Do you sleep well? (part IV)

Go outside and have some exposure to the sun. This improves your sleeping quality, when your sleeping routine is broken.

Key takeaways:
– Sleeping routines can be broken for many reasons and this is normal;
– Getting back to sleeping routines require some efforts;
– It’s OK to have events that break routines;
– It may be an opportunity to form new routines when you are trying to fix broken routines.

I just spent two weeks in China for a research trip last month. Because of travel, my sleeping routines are broken. I arrived at the hotel at 1am. After checking in and put my things away in my room, it’s almost 2.30am. In Australian time, it’s actually 4.30am. I was bloody tired. After a quick shower, I went to bed but woke up at 6am! I didn’t want to but my bio-clock woke me up.

Sleeping routines are sometimes broken and this is normal. What matters is how to recover.

Scientific studies show that when routines are broken, it’s good and bad. Good because it’s an opportunity to shape up a new routine. Bad because you will feel tired; partly due to the efforts to make decisions (we just talked about this in our last blog) and partly due to the challenges to your physical situation. My travel broke my sleeping routines and put my body under stress to make more decisions and to perform even when I didn’t sleep well the night before.

So, how to recover from broken sleeping routines? A few tips:

First, wake up at the time you need to wake up. For my case, I needed to wake up at 8am, the latest. Be honest, this is hard and very tiring but you still need to do it.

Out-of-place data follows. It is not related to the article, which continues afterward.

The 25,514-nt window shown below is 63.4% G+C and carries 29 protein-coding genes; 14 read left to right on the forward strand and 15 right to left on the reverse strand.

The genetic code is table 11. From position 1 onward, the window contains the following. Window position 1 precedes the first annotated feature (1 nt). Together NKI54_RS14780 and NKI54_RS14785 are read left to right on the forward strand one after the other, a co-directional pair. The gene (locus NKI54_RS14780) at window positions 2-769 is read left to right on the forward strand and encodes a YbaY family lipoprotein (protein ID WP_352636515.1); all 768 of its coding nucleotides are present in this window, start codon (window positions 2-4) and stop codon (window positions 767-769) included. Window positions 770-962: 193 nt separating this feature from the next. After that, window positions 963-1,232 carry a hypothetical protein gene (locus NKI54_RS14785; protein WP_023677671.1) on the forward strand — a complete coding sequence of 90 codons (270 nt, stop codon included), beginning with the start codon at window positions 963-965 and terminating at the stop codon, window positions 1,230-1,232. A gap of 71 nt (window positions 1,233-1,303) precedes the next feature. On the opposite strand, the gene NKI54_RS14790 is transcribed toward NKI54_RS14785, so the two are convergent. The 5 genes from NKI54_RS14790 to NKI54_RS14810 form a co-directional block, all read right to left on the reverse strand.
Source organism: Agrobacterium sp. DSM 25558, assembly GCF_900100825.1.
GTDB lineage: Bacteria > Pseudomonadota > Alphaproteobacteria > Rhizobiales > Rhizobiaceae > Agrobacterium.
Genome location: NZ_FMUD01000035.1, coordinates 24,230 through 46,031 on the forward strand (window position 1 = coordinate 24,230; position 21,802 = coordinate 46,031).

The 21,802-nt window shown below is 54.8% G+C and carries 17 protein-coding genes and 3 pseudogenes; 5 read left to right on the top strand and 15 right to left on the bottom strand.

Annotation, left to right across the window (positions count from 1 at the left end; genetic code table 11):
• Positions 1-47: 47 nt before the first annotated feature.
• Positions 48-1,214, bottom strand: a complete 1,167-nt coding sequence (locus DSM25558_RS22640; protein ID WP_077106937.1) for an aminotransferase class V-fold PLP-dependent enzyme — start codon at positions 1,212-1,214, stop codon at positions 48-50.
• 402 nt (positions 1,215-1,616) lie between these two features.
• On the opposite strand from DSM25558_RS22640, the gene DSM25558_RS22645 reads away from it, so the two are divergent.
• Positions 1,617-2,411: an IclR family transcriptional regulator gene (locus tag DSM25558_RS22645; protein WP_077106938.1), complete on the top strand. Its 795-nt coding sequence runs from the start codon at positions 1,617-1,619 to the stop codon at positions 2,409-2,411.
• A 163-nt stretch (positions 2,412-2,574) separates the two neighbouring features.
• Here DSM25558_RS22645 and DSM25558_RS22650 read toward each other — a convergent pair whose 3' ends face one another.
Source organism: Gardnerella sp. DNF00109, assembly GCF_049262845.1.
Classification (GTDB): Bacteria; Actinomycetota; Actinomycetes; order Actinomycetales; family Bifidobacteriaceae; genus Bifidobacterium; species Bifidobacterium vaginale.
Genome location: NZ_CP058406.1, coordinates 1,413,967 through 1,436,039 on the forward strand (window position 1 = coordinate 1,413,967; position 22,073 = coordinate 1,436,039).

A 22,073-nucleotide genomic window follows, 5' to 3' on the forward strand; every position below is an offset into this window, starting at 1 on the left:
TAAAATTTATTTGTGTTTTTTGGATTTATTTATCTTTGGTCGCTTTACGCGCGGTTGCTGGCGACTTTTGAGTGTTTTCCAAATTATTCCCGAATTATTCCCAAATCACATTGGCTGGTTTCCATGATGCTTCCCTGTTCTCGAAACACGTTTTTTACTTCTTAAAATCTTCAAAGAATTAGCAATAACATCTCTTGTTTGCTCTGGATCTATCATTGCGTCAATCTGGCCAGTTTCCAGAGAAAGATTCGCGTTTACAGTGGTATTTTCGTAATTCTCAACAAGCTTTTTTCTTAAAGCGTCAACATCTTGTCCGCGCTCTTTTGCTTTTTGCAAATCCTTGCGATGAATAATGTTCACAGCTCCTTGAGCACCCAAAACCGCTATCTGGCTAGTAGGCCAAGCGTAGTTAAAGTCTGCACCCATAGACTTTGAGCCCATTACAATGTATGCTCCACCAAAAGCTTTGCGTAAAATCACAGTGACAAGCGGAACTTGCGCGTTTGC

Second, have as much sun exposure as possible on the day after and go outside. It’s a good idea to have a jog under the sun (not in the gym!) so you can tell you brain it’s 8am and your brain needs to re-set its bio-clock. If you can’t jog, then walking is also fine. Light exercises relax you and improves your sleep quality.

Third, go to bed at the right time. For my case, I needed to go to bed by 10pm, the latest. If you are going to adjust your bio-clock due to jet lag, then this is crucial. If you don’t have jet lag issues, then just try to go to bed the normal time you go to. A bit earlier is also fine.

Fourth, avoid alcohol, tea and coffee after 4pm on the day after. Otherwise, you will have shallow sleep because your body is tired but your brain is still being stimulated by alcohol and caffeine when you sleep.

These tips work for me, but may not entirely work for you, so I’d encourage you to experiment a bit. If you want to take this chance to shape up a new routine/habit, then start the new routine and be consistent for at least two weeks.

Dr. C. Richard Wu @

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